As signals are transmitted from each antenna, every signal passes through the external coupling shell and into the tissue volume. Multiple reflections occur within the antenna array and its associated coupling shell and coupling fluid and at the interface between the coupling shell and the breast skin surface. The breast skin surface has an estimated Dk of 25, so a significant portion of the incident signal is reflected (depending on its incident angle at this interface). Signals that penetrate into tissue are then reflected at random angles from the surfaces of tissue dielectric discontinuities within the tissue volume.
The various tissue types found in the breast have clearly identifiable dielectric constants in the microwave frequency range,27,32 which result in incident signals being reflected and attenuated differently at each interface between the tissue types. It is these signals the system collects and accumulates at each point in the estimated tissue space. These intratissue response signals are very small in comparison to the signals from the hardware/skin reflection signals that also appear in the final signal set; thus, a method to remove the nontissue generated signals from the final set is necessary before image generation.
Each complete image scan of the breast is a result of two separate scans offset from one another by a fixed angle. Unwanted signals produced by hardware and skin reflections are almost identical and appear at the same time position in each scan; therefore, they can be eliminated. In contrast, a tumor response will appear at different time positions in these two measured sets (except on the axis of rotation).
During image generation the single scans are subtracted from one another. This leaves the “nonstationary” signals intact and significantly reduces the “stationary” signals so that the signals generated by the tissue volume reflections predominate.
Image generation from the resulting RF signal data makes a number of assumptions. We assume that within the angle of array rotation (a) distance between antennas and skin remains unchanged, (b) skin properties and thickness are the same, (c) normal breast tissue properties do not change, and (d) a uniform dielectric constant of exists with the hardware and breast tissue across all frequencies of interest. These assumptions allow an estimate to be made of the location of a received signal based on the time-of-flight to and from the target location and based on the transition time of signals at each frequency in a medium whose .
To generate the image, the system uses a modified version of the classical delay-and-sum (DAS) beamforming algorithm.23,39,40 First, we perform the preprocessing steps, consisting of extraction of the tumor response from measured data,23 equalization of tissue losses, and then equalization of radial spread of the spherical wavefront. Next, appropriate time delays for all received signals are computed. The time delay for a given transmitting and receiving antenna is calculated based on the antenna’s position, position of the focal point , as well as an estimate of average wave propagation speed, which in our case is assumed to be constant across the band. During the focusing, the focal point moves from one position to another within the breast; at each location, all time-shifted responses are coherently summed and integrated. Integration is performed on the windowed signal, and the length of the integration window is chosen according to the system bandwidth, which is 50% longer than the synthetic pulse duration and was set to 0.55 ns,23 to form a three-dimensional (3-D) map of scattered energy. The main advantage of the DAS algorithm is its simplicity, robustness, and short computation time.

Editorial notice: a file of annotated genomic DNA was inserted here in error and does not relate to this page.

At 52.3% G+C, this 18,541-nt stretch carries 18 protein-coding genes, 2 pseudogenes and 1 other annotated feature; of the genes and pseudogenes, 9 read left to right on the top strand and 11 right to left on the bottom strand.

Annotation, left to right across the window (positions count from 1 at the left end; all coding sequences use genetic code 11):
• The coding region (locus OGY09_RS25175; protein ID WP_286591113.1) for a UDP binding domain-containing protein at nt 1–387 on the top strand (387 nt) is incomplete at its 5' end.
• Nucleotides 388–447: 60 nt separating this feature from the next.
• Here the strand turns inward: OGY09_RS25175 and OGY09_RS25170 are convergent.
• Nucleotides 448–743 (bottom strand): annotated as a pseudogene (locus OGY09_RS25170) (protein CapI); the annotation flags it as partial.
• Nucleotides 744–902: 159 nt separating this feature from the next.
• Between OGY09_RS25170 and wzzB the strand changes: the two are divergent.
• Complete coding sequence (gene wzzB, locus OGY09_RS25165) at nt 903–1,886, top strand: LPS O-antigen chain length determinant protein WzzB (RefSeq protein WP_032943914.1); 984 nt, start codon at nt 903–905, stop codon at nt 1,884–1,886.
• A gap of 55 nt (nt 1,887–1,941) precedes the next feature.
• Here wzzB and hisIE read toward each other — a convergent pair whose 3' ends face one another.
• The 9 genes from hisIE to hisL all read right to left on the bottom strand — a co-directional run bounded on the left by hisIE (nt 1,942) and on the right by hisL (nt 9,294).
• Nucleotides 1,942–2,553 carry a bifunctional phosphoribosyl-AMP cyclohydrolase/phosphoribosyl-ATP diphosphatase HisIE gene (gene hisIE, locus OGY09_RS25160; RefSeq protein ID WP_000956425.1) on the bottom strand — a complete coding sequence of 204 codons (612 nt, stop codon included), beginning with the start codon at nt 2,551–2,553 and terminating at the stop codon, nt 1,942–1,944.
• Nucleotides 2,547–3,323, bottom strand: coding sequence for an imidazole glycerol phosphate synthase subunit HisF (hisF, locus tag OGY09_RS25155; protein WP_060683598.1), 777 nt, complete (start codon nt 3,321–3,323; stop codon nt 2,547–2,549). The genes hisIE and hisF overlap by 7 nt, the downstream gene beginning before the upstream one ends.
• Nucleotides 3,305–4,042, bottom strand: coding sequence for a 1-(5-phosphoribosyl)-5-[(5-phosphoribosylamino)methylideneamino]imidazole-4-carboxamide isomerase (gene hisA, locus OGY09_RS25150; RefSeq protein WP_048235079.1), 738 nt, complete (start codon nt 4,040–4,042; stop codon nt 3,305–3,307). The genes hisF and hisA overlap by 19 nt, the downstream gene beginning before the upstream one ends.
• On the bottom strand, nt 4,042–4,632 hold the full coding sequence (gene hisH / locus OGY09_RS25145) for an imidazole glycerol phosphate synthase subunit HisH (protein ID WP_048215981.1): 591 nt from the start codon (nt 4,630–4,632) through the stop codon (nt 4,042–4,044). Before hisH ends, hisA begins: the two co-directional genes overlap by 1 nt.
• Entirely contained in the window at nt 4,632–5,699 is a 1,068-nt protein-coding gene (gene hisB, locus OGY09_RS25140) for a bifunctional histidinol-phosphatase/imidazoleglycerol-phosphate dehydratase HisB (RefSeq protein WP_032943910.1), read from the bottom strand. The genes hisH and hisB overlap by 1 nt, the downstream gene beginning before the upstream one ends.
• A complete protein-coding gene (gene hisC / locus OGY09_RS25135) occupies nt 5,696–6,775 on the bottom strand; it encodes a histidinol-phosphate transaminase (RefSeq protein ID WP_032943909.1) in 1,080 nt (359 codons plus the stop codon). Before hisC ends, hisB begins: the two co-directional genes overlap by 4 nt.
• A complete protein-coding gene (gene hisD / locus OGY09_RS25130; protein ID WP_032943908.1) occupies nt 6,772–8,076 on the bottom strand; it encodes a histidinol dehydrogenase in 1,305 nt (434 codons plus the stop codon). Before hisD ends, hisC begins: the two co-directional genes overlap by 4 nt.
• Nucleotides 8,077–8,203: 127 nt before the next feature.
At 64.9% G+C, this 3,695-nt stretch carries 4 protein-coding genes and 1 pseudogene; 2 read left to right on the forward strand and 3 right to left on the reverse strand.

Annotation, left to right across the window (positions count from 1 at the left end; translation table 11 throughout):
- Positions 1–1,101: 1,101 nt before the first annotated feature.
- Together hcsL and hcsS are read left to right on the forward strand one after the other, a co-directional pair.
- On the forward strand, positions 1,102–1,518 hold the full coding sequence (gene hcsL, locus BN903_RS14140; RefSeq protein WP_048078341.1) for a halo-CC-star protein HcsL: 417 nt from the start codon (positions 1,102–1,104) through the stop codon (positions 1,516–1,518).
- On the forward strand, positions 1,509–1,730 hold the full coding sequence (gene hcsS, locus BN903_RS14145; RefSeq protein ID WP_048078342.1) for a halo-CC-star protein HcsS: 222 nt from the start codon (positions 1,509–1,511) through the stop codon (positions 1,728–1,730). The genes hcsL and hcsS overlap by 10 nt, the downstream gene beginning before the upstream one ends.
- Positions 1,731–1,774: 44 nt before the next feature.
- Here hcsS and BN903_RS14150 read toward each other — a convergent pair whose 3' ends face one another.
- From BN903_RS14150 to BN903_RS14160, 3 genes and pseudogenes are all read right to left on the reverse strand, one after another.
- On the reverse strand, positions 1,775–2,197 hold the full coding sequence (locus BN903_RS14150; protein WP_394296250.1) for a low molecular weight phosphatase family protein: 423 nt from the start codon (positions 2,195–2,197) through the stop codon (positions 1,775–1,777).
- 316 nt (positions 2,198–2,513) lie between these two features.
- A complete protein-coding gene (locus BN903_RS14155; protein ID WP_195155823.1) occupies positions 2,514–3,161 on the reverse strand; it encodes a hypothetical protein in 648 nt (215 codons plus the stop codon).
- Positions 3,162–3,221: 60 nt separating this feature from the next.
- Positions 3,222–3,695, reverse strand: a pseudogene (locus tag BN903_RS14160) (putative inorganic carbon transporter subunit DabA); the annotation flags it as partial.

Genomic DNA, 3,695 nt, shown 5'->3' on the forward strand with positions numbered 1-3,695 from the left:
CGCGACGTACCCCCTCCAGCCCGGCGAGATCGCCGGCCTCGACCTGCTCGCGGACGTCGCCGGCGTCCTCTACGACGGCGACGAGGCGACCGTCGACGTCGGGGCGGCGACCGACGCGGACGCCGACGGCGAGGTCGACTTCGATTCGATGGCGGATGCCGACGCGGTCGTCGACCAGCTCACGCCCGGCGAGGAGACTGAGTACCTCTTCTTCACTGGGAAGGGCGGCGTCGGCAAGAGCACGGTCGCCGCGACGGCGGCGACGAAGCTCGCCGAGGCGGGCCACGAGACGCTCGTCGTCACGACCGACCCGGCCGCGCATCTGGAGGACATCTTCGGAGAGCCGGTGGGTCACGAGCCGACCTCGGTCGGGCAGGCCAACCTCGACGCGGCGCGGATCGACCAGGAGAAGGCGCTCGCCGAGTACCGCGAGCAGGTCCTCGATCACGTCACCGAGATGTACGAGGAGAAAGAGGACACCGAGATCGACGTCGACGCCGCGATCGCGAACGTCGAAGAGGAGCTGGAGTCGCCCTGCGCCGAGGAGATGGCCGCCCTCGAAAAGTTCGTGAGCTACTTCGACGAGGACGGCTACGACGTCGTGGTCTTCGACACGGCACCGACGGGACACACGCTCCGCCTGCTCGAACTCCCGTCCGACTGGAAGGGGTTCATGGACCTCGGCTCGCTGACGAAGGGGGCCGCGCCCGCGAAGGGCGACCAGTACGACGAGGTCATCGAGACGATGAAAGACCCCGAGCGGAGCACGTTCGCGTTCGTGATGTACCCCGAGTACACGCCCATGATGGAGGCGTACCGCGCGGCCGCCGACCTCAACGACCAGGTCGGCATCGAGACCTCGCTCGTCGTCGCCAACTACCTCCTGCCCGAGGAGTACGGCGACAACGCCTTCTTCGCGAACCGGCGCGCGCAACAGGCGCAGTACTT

The 3-D map of spatial energy is presented to the user as a colored image comprising slices along three axes: craniocaudal (CC), mediolateral, and physician point-of-view. The energy image is normalized to the maximum energy value within the image. The image presented to the reader is thresholded (calibrated) at 70% of the maximum, which corresponds to the significant scatters within the breast as determined through extensive phantom experimental work.35 Typically energy values less than 70% of the maximum correspond to clutter. An isometric 3-D rotatable image is provided showing an iso-surface representation of the energy values whose relative contrast is adjustable by the image reader.
The microwave components and supporting mechanical parts are incorporated into a fully integrated bed/system cabinet design (Fig. 1).The antenna array position is adjustable with the patient in position on the bed. It can be raised and lowered and is provided with lateral and cranial/caudal adjustment to allow the operator to optimally position the breast within the scanning cup in terms of fit without the patient having to move during normal clinical application. The system cabinet can also be rotated out from under the bed to allow introduction of additional inserts designed to accommodate smaller breast cup sizes into the basic breast cup [Fig. 1(c)].
The MARIA M4 prototype system was initially tested for efficacy in women attending symptomatic breast care clinics. Eighty-six patients were identified by clinicians as meeting study inclusion criteria [symptomatic clinic, to be examined by US and MMG, able to lie prone and having breast size within the range of available cups (310 to 850 ml)] and after giving informed consent were recruited at either Frenchay or Southmead Hospital, Bristol, U.K., and included in the observational, prospective MARIA M4 clinical evaluation study [approved by Central and South Bristol Research Ethics Committee (REC) 06/Q2006/30]. The type of lesions included were mainly cysts and cancers but a small number of “other” conditions that had mammogram and US were included. These conditions were a mix of hematoma, lipoma, or fibroadenoma.
Procedure in Clinic